Ionic Exchange Water Softeners
It can be difficult to decide which method for softening hard water is best because there are a number of choices available. Cost of a water softener system – from $400 to $1,200 — can be a factor, as well as how the water softener unit is set up, its size, and how much water it will soften before requiring maintenance.
Household water can be tested using a water test kit from a pool supplier or a water softener vendor. Water hardness is measured in grains per gallon (GPG), parts per million (PPM), or milligrams per liter (MG/L). Water that measures from 3.5 to 7 GPG is considered hard water.
Ionic exchange water softeners consist of a brine tank, a filtering unit, valves to direct the flow of the water and a meter or timer to indicate when the filter needs to be recharged. Recharge cycles can be set to occur at certain times, based on water demand for the household, or it can be done manually. There are also semi-automatic systems, which let the user know when the softener needs recharging.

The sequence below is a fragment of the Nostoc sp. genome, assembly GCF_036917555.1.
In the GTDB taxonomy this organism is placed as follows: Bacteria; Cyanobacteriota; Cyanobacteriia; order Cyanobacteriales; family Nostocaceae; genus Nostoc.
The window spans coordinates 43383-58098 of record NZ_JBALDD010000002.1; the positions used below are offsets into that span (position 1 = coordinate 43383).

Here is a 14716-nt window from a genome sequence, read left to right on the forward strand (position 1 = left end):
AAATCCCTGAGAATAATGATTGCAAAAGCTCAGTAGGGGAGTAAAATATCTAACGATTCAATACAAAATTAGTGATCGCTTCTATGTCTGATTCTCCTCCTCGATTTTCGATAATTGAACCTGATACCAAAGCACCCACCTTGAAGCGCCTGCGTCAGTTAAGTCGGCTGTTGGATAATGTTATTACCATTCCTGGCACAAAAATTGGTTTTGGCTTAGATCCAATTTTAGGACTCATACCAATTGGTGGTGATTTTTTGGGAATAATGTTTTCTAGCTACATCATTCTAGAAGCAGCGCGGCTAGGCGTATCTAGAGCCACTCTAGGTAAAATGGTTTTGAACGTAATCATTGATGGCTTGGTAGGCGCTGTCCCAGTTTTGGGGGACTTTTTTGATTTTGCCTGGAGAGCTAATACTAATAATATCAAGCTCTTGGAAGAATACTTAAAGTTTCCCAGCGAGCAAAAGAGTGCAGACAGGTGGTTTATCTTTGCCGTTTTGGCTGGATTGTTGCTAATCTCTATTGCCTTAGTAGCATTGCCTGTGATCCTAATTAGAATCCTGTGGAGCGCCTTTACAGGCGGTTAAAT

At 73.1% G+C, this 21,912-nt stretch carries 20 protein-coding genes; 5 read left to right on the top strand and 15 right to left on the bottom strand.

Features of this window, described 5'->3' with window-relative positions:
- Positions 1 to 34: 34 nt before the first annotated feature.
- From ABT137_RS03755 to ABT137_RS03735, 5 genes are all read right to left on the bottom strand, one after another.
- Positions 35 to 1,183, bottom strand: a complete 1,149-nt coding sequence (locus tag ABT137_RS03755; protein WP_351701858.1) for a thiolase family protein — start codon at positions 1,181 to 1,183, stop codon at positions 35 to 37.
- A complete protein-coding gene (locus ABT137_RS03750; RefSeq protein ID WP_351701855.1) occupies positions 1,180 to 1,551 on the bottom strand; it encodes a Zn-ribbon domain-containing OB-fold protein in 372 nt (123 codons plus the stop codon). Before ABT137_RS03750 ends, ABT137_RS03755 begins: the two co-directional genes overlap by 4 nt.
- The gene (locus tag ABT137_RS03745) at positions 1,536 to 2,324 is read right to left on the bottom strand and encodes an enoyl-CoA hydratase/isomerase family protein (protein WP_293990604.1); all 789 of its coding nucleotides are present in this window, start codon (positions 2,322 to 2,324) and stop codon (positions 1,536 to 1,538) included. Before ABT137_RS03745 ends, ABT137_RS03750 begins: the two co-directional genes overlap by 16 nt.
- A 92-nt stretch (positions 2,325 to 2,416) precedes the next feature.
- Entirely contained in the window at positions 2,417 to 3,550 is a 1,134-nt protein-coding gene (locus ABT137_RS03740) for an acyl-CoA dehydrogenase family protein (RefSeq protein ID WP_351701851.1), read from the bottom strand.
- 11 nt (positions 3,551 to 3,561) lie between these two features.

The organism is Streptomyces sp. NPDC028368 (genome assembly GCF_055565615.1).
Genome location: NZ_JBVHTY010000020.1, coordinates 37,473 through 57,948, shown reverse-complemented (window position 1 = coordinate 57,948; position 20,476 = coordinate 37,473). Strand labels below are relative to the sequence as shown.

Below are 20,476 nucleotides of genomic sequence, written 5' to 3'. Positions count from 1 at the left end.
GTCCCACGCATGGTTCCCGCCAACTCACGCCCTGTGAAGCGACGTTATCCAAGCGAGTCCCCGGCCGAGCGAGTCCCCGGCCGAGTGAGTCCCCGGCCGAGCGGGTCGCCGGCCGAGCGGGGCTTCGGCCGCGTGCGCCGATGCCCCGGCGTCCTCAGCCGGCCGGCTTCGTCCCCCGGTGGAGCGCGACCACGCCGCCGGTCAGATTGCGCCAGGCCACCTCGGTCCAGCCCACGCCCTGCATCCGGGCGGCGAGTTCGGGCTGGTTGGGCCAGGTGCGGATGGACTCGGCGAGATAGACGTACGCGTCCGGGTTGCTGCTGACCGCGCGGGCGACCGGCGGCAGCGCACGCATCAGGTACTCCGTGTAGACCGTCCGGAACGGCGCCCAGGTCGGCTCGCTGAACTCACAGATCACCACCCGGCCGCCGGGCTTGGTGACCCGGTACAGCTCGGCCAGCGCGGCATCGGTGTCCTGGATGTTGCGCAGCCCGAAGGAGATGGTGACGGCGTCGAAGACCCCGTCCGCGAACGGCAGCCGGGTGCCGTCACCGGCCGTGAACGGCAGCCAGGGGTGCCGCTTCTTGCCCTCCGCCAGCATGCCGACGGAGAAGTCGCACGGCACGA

Ionic exchange water softeners work by replacing ions of the minerals that cause hardness, calcium and magnesium, with sodium or potassium ions. This occurs when water is filtered through negatively charged plastic beads, which have been soaked in brine. The magnesium or calcium ions are attracted to the negatively charged beads, which are flushed with brine, driving off the calcium or magnesium ions and replacing them with sodium ions. Finally, the water containing the hard ions is discarded.
Using ionic exchange water softeners poses no health risks for most people. But those who are on sodium-restricted diets should either keep bottled or non-treated, filtered water on hand for cooking and consumption or use potassium chloride instead of sodium chloride to soften their water. It should be noted that potassium chloride is more expensive than sodium chloride.
As you can hopefully see, there are a number of options for softening water in your home and if you think you need such as system then it is well worth doing your homework before committing. We recommend checking out specialist sites, such as Water Softener Authority (http://www.watersoftenerauthority.com) for up-to-date information and product reviews.